You guys are questioning John Kerry's record on a range of different places, and it's just -- let's talk about where we want to take the country. Let's talk about where George Bush has taken America, which is...
HANNITY: Terry, let me go to you. The -- I find it amazing. Last couple of polls that have come out show the president up by about five or six after, I would say, five of the toughest weeks of his presidency, without any doubt.
And when you look at the internals of these polls, by an eight-point margin, President Bush is picked over John Kerry as somebody friendly and likable, caring and compassionate. And seven points says "somebody who shares my values and beliefs."
Some of the polls from CBS and elsewhere. Why is John Kerry not that likable, in your view, to, at least, according to those ...
HOLT: I guess I'm more focused on the president's leadership qualities when we're at war. And when there are people in harm's way, that, as you've heard us say before, it's steady leadership. It's a determination that the American people obviously feel about this war on terror and about getting the economy going again.
I think John Kerry is -- is feeling the heat under the spotlight.
HOLT: To change his positions on the various issues. You know, to tell a group of Jewish American that he supported the security fence and a group of Arab Americans that he opposed it.
HANNITY: Hang on a second. Marla, I've got a question for you. Hang on a second. Marla, let me ask you this.
Donna Brazile (search) was quoted in this article in "The New York Times" that Kerry was struggling to find a theme. And she said basically that George Bush had three of the toughest months of his presidency, and you guys are stuck.
We know the "Village Voice" columnist, James Rideway, says prominent Democrats ought to, "Sit down the rich and arrogant presumptive nominee and try to persuade him to take a hike."
There's a feeling among Democrats that I'm talking to, that are becoming more and more vocal. They seem now buyer's remorse over John Kerry.
Hang on a second. What do you say to these Democrats that are critical of John Kerry?
ROMASH: Let me make two points. The first is on the Bush numbers, because I think there was also a Democracy Poll that came out that showed nearly 60 percent of Americans think we're going in the wrong direction.
And listen to my words here. Fifty-three percent want to significantly -- let me finish. Significantly different direction. Another 53 percent of Americans think George Bush is...
HANNITY: Marla, if you don't answer our question when you come on the program, there's no point in having you.
ROMASH: You asked me a question about Kerry. I wanted to get good Bush numbers out there. The question about Kerry is that I'm not sure you're talking to the right Democrats.
I know Donna. She's a good friend, I respect her judgment. But I think a lot of Democrats are seeing with these ads and are seeing with our campaign the kind of energy and enthusiasm that we haven't seen in a really long time. This is a campaign that's going to win, and they know it.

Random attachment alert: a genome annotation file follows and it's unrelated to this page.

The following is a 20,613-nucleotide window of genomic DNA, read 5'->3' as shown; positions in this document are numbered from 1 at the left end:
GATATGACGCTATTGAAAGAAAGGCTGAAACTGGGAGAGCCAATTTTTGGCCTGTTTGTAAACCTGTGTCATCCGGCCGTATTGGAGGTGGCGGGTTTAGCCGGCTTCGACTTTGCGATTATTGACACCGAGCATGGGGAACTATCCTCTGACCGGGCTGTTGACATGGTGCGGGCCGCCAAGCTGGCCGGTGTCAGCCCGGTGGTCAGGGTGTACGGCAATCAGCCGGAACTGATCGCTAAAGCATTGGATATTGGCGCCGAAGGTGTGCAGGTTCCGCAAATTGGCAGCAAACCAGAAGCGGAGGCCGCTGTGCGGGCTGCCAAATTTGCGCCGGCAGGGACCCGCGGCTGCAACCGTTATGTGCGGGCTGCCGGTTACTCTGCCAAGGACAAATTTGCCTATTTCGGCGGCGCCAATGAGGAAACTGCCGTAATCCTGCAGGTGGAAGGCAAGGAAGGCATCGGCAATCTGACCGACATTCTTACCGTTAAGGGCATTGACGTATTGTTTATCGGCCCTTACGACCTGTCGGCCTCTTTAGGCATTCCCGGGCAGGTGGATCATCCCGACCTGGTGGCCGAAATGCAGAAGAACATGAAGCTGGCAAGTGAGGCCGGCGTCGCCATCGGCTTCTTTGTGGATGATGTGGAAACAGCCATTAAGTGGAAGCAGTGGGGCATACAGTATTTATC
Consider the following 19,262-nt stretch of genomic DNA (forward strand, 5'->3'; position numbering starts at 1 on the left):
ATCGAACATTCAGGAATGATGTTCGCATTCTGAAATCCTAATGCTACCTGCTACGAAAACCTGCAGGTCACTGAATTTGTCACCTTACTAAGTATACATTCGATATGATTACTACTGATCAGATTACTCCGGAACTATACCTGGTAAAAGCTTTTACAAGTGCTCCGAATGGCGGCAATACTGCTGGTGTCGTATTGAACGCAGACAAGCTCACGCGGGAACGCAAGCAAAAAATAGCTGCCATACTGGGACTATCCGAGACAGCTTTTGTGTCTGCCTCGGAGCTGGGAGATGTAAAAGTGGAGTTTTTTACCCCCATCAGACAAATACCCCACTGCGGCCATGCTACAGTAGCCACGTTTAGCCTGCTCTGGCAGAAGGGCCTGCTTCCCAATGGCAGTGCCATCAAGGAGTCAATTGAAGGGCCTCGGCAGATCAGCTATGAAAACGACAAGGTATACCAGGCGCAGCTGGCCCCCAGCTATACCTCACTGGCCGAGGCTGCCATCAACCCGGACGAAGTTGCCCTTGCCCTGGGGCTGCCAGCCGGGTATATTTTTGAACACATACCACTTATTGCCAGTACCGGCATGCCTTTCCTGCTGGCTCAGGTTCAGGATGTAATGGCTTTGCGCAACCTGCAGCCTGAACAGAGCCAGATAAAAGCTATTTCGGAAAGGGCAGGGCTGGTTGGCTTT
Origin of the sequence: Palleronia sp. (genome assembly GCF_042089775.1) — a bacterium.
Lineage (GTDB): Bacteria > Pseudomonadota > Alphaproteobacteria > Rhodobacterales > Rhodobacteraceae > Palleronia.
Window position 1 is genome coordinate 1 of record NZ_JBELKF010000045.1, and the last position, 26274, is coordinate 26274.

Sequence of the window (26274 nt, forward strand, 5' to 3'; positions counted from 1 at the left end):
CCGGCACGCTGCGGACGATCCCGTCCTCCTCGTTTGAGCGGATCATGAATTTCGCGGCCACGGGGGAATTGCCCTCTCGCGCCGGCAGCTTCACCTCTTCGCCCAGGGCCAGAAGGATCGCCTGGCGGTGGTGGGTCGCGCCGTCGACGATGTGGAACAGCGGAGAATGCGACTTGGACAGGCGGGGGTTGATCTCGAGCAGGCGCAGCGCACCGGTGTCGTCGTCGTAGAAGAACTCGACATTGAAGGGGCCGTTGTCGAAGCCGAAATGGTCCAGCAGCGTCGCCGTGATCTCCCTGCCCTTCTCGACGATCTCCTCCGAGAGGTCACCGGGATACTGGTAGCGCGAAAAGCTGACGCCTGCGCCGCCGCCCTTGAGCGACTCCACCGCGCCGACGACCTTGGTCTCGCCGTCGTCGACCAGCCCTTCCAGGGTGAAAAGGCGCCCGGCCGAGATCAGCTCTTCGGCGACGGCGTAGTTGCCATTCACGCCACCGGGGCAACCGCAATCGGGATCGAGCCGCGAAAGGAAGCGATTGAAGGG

COLMES: Other than James Ridgeway, I haven't heard any other Democrats say we should dump Kerry. I'm actually going to talk with James on the radio about it tomorrow.
I haven't heard anybody else say that. I don't know if you feel this is a movement or not. No Democrat I have talked to besides Ridgeway feels that way.
ROMASH: That's right.
COLMES: Let me ask you about this. Some of the ads that are coming out there, we started talking about ads in the last segment, Terry.
And you know, you've gone after Kerry on his record on intelligence when he's voted to increase intelligence since 1998 by half.
You've gone after him on defense. He's been called weak on defense. When he voted against the same systems that Dick Cheney, when he was defense secretary, said we should eliminate or reduce.
Isn't it a little hypocritical to blame him for reducing some of the same systems Dick Cheney favored reducing when he was defense secretary?
HOLT: It's all about timing, Alan.
COLMES: It was the same time.
HOLT: Well, just let me lay that out. In 1984, John Kerry ran for the United States Senate on a nuclear freeze platform to gut the entire...
COLMES: And we had SALT II by Reagan, which was the same thing.
HOLT: And -- But the whole idea that in the Cold War, we would dismantle our national security structure is ridiculous.
COLMES: Marla, that's not what he was talking about. He wasn't talking about dismantling our national security structure. We had Ronald Reagan. We had SALT II.
Let me just get Marla a chance to respond. Some of the same systems, the Apache, the B-1, the B-2, that I hear night after night Kerry was against, Republicans, including Cheney were against at the time?
ROMASH: I don't think there is an issue here. I think the Republicans are trying to raise a bunch of red flags about a whole range of issues. They're trying to make people believe John Kerry is who they want him to be and not who he really is.
People -- Senator John McCain came out and said that Senator Kerry's record on defense is beyond reproach. So there's not an issue. If somebody like John McCain can stand up for John Kerry, that's good enough for me.
HANNITY: All right. Thank you, guys. Thanks for being with us. Appreciate your time.